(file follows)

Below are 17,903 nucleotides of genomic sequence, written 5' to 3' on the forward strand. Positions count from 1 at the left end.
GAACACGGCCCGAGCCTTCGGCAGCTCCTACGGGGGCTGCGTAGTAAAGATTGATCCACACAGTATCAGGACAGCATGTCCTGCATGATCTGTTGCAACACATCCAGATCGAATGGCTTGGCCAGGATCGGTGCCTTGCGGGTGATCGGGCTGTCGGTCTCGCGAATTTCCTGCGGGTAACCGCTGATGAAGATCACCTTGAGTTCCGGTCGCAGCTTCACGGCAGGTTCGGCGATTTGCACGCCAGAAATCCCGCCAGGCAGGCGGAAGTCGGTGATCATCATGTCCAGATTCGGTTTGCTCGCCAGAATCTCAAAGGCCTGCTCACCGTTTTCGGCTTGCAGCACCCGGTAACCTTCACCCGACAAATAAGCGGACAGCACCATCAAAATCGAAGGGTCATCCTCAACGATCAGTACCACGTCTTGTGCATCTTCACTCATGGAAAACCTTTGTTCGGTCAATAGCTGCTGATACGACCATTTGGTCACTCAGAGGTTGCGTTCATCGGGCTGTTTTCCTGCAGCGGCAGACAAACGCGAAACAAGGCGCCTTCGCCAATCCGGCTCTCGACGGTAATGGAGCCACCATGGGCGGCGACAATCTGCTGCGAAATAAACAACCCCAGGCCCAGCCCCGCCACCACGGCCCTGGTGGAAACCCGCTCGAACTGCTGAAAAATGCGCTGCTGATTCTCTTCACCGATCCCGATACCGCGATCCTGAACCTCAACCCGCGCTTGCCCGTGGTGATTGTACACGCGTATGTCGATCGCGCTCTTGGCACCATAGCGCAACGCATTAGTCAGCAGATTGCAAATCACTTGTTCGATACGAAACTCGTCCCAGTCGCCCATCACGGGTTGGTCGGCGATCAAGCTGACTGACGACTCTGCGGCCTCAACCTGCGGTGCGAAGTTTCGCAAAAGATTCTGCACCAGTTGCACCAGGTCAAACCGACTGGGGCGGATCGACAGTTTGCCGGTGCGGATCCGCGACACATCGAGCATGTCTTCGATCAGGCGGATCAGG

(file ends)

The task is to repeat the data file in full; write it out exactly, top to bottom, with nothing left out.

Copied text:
Below are 17,903 nucleotides of genomic sequence, written 5' to 3' on the forward strand. Positions count from 1 at the left end.
GAACACGGCCCGAGCCTTCGGCAGCTCCTACGGGGGCTGCGTAGTAAAGATTGATCCACACAGTATCAGGACAGCATGTCCTGCATGATCTGTTGCAACACATCCAGATCGAATGGCTTGGCCAGGATCGGTGCCTTGCGGGTGATCGGGCTGTCGGTCTCGCGAATTTCCTGCGGGTAACCGCTGATGAAGATCACCTTGAGTTCCGGTCGCAGCTTCACGGCAGGTTCGGCGATTTGCACGCCAGAAATCCCGCCAGGCAGGCGGAAGTCGGTGATCATCATGTCCAGATTCGGTTTGCTCGCCAGAATCTCAAAGGCCTGCTCACCGTTTTCGGCTTGCAGCACCCGGTAACCTTCACCCGACAAATAAGCGGACAGCACCATCAAAATCGAAGGGTCATCCTCAACGATCAGTACCACGTCTTGTGCATCTTCACTCATGGAAAACCTTTGTTCGGTCAATAGCTGCTGATACGACCATTTGGTCACTCAGAGGTTGCGTTCATCGGGCTGTTTTCCTGCAGCGGCAGACAAACGCGAAACAAGGCGCCTTCGCCAATCCGGCTCTCGACGGTAATGGAGCCACCATGGGCGGCGACAATCTGCTGCGAAATAAACAACCCCAGGCCCAGCCCCGCCACCACGGCCCTGGTGGAAACCCGCTCGAACTGCTGAAAAATGCGCTGCTGATTCTCTTCACCGATCCCGATACCGCGATCCTGAACCTCAACCCGCGCTTGCCCGTGGTGATTGTACACGCGTATGTCGATCGCGCTCTTGGCACCATAGCGCAACGCATTAGTCAGCAGATTGCAAATCACTTGTTCGATACGAAACTCGTCCCAGTCGCCCATCACGGGTTGGTCGGCGATCAAGCTGACTGACGACTCTGCGGCCTCAACCTGCGGTGCGAAGTTTCGCAAAAGATTCTGCACCAGTTGCACCAGGTCAAACCGACTGGGGCGGATCGACAGTTTGCCGGTGCGGATCCGCGACACATCGAGCATGTCTTCGATCAGGCGGATCAGG